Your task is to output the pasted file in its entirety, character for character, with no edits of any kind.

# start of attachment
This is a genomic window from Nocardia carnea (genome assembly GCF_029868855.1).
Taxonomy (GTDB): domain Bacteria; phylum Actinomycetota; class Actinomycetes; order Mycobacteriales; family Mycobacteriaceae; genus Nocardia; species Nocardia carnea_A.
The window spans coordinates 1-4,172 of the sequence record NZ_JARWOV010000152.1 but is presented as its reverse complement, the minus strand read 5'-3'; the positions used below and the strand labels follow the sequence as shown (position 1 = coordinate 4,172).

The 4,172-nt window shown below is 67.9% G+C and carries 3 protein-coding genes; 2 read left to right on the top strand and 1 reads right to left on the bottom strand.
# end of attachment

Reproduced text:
This is a genomic window from Nocardia carnea (genome assembly GCF_029868855.1).
Taxonomy (GTDB): domain Bacteria; phylum Actinomycetota; class Actinomycetes; order Mycobacteriales; family Mycobacteriaceae; genus Nocardia; species Nocardia carnea_A.
The window spans coordinates 1-4,172 of the sequence record NZ_JARWOV010000152.1 but is presented as its reverse complement, the minus strand read 5'-3'; the positions used below and the strand labels follow the sequence as shown (position 1 = coordinate 4,172).

The 4,172-nt window shown below is 67.9% G+C and carries 3 protein-coding genes; 2 read left to right on the top strand and 1 reads right to left on the bottom strand.